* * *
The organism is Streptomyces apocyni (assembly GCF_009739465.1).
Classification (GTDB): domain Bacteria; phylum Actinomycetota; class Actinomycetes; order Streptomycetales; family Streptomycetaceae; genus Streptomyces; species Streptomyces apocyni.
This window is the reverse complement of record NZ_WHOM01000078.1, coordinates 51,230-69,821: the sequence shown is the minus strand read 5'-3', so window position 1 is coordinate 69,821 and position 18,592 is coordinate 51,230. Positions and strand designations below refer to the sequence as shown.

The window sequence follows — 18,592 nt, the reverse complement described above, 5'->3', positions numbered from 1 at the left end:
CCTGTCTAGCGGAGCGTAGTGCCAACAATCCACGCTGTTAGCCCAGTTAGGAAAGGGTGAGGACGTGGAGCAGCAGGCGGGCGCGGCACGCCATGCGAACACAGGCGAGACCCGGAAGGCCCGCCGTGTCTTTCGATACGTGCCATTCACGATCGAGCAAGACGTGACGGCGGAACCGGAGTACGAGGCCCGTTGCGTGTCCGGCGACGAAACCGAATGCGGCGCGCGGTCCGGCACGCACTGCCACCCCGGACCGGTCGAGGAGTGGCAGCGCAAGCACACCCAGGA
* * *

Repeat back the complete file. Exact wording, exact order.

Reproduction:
The organism is Streptomyces apocyni (assembly GCF_009739465.1).
Classification (GTDB): domain Bacteria; phylum Actinomycetota; class Actinomycetes; order Streptomycetales; family Streptomycetaceae; genus Streptomyces; species Streptomyces apocyni.
This window is the reverse complement of record NZ_WHOM01000078.1, coordinates 51,230-69,821: the sequence shown is the minus strand read 5'-3', so window position 1 is coordinate 69,821 and position 18,592 is coordinate 51,230. Positions and strand designations below refer to the sequence as shown.

The window sequence follows — 18,592 nt, the reverse complement described above, 5'->3', positions numbered from 1 at the left end:
CCTGTCTAGCGGAGCGTAGTGCCAACAATCCACGCTGTTAGCCCAGTTAGGAAAGGGTGAGGACGTGGAGCAGCAGGCGGGCGCGGCACGCCATGCGAACACAGGCGAGACCCGGAAGGCCCGCCGTGTCTTTCGATACGTGCCATTCACGATCGAGCAAGACGTGACGGCGGAACCGGAGTACGAGGCCCGTTGCGTGTCCGGCGACGAAACCGAATGCGGCGCGCGGTCCGGCACGCACTGCCACCCCGGACCGGTCGAGGAGTGGCAGCGCAAGCACACCCAGGA